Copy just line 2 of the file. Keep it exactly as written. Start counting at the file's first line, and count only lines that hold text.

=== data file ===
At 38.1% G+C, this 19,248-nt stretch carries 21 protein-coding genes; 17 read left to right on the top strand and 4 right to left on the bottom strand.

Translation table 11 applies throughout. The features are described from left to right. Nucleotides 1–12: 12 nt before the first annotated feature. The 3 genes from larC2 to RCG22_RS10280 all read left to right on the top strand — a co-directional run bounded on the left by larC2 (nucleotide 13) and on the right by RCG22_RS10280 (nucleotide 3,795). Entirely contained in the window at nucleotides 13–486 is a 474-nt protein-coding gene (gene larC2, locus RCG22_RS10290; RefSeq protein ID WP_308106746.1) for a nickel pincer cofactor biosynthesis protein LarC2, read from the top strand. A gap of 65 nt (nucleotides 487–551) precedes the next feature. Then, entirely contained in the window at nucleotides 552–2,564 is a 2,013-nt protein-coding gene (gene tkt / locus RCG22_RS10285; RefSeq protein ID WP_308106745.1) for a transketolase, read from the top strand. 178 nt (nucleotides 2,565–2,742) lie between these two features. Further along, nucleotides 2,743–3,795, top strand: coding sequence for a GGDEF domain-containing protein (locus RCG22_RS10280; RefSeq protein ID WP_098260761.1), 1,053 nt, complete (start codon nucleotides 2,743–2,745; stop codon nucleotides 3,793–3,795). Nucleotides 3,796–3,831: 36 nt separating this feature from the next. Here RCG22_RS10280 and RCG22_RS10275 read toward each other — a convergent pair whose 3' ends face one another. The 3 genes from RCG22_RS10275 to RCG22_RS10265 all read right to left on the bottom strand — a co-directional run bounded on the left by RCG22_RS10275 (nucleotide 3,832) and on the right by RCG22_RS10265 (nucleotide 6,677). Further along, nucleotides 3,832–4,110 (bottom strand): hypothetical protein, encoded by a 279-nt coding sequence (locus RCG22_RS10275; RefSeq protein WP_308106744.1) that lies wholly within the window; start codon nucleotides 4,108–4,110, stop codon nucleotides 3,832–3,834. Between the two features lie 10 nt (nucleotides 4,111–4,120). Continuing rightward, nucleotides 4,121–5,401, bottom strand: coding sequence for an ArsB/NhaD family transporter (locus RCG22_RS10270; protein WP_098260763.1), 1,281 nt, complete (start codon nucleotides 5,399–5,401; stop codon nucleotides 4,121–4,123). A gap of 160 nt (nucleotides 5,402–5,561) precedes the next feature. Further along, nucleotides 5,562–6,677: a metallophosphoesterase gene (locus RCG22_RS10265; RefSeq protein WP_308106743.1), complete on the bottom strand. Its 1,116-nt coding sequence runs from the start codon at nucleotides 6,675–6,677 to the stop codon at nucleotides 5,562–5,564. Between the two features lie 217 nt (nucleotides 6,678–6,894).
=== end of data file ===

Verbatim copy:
Translation table 11 applies throughout. The features are described from left to right. Nucleotides 1–12: 12 nt before the first annotated feature. The 3 genes from larC2 to RCG22_RS10280 all read left to right on the top strand — a co-directional run bounded on the left by larC2 (nucleotide 13) and on the right by RCG22_RS10280 (nucleotide 3,795). Entirely contained in the window at nucleotides 13–486 is a 474-nt protein-coding gene (gene larC2, locus RCG22_RS10290; RefSeq protein ID WP_308106746.1) for a nickel pincer cofactor biosynthesis protein LarC2, read from the top strand. A gap of 65 nt (nucleotides 487–551) precedes the next feature. Then, entirely contained in the window at nucleotides 552–2,564 is a 2,013-nt protein-coding gene (gene tkt / locus RCG22_RS10285; RefSeq protein ID WP_308106745.1) for a transketolase, read from the top strand. 178 nt (nucleotides 2,565–2,742) lie between these two features. Further along, nucleotides 2,743–3,795, top strand: coding sequence for a GGDEF domain-containing protein (locus RCG22_RS10280; RefSeq protein ID WP_098260761.1), 1,053 nt, complete (start codon nucleotides 2,743–2,745; stop codon nucleotides 3,793–3,795). Nucleotides 3,796–3,831: 36 nt separating this feature from the next. Here RCG22_RS10280 and RCG22_RS10275 read toward each other — a convergent pair whose 3' ends face one another. The 3 genes from RCG22_RS10275 to RCG22_RS10265 all read right to left on the bottom strand — a co-directional run bounded on the left by RCG22_RS10275 (nucleotide 3,832) and on the right by RCG22_RS10265 (nucleotide 6,677). Further along, nucleotides 3,832–4,110 (bottom strand): hypothetical protein, encoded by a 279-nt coding sequence (locus RCG22_RS10275; RefSeq protein WP_308106744.1) that lies wholly within the window; start codon nucleotides 4,108–4,110, stop codon nucleotides 3,832–3,834. Between the two features lie 10 nt (nucleotides 4,111–4,120). Continuing rightward, nucleotides 4,121–5,401, bottom strand: coding sequence for an ArsB/NhaD family transporter (locus RCG22_RS10270; protein WP_098260763.1), 1,281 nt, complete (start codon nucleotides 5,399–5,401; stop codon nucleotides 4,121–4,123). A gap of 160 nt (nucleotides 5,402–5,561) precedes the next feature. Further along, nucleotides 5,562–6,677: a metallophosphoesterase gene (locus RCG22_RS10265; RefSeq protein WP_308106743.1), complete on the bottom strand. Its 1,116-nt coding sequence runs from the start codon at nucleotides 6,675–6,677 to the stop codon at nucleotides 5,562–5,564. Between the two features lie 217 nt (nucleotides 6,678–6,894).